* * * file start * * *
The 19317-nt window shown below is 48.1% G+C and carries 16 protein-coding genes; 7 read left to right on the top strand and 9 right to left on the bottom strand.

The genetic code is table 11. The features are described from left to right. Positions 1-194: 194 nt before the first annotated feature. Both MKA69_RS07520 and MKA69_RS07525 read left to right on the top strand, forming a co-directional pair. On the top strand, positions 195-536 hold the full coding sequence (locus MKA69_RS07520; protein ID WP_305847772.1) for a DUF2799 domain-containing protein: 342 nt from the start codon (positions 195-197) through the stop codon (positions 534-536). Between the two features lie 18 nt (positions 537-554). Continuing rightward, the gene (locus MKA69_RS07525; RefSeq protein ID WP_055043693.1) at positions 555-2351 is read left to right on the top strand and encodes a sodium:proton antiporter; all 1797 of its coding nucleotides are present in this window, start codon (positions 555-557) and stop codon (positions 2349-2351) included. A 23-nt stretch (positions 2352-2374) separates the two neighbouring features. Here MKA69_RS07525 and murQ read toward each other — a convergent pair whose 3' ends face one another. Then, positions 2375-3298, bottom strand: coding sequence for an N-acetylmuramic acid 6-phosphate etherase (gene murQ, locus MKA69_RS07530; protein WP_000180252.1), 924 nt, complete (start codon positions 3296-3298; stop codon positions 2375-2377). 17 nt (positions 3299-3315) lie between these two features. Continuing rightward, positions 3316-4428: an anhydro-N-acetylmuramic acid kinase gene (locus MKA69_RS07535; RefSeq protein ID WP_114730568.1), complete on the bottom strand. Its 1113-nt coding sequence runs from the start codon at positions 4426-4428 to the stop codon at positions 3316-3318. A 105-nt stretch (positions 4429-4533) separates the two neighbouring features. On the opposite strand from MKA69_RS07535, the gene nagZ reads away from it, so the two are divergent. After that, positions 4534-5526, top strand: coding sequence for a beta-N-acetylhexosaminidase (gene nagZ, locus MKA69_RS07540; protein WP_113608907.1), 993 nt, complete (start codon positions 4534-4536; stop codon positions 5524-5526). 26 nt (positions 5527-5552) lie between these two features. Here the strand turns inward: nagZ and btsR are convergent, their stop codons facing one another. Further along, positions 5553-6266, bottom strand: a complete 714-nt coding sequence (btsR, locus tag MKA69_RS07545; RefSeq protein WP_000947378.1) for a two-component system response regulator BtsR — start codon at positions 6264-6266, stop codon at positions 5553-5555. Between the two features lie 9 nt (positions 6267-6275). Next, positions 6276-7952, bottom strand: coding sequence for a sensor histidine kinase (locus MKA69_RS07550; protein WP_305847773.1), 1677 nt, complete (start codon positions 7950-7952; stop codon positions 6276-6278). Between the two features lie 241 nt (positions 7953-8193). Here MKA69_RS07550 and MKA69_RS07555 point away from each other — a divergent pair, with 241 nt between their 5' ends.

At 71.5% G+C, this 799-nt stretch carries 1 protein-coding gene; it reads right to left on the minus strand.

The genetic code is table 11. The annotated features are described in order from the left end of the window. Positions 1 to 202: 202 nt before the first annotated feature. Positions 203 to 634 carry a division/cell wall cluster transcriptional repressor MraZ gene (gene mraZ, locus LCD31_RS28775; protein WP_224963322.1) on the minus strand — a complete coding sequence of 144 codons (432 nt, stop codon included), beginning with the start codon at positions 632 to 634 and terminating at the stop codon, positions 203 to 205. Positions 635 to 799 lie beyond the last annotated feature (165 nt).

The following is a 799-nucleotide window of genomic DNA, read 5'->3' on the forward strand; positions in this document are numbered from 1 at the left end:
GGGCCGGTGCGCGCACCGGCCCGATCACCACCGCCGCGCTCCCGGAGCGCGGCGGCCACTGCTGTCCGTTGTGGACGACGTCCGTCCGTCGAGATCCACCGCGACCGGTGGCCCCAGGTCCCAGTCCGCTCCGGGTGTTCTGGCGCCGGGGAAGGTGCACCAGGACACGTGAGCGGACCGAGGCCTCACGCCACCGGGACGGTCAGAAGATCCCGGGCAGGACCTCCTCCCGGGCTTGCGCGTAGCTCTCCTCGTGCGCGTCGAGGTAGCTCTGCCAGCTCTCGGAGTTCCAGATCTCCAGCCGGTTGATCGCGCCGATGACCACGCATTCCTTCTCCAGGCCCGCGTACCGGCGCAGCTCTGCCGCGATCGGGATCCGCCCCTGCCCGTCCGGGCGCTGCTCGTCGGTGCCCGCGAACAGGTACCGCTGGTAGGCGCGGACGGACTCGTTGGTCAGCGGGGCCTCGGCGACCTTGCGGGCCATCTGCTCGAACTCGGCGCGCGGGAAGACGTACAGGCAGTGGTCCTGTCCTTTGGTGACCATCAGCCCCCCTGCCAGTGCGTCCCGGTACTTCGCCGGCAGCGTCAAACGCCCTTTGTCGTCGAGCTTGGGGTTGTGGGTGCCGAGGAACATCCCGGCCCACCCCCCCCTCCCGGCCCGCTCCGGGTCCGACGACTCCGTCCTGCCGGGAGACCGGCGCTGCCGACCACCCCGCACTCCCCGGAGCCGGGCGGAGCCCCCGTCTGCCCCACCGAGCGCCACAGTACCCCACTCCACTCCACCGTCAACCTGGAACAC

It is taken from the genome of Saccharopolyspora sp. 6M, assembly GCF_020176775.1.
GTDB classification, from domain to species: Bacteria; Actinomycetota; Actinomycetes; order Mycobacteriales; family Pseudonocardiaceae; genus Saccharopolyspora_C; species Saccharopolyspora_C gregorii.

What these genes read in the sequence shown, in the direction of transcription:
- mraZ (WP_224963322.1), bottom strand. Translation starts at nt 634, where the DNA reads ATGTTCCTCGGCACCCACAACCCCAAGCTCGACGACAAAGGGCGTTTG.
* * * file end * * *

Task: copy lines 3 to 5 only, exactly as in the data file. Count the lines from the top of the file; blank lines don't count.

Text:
At 71.5% G+C, this 799-nt stretch carries 1 protein-coding gene; it reads right to left on the minus strand.

The genetic code is table 11. The annotated features are described in order from the left end of the window. Positions 1 to 202: 202 nt before the first annotated feature. Positions 203 to 634 carry a division/cell wall cluster transcriptional repressor MraZ gene (gene mraZ, locus LCD31_RS28775; protein WP_224963322.1) on the minus strand — a complete coding sequence of 144 codons (432 nt, stop codon included), beginning with the start codon at positions 632 to 634 and terminating at the stop codon, positions 203 to 205. Positions 635 to 799 lie beyond the last annotated feature (165 nt).

The following is a 799-nucleotide window of genomic DNA, read 5'->3' on the forward strand; positions in this document are numbered from 1 at the left end: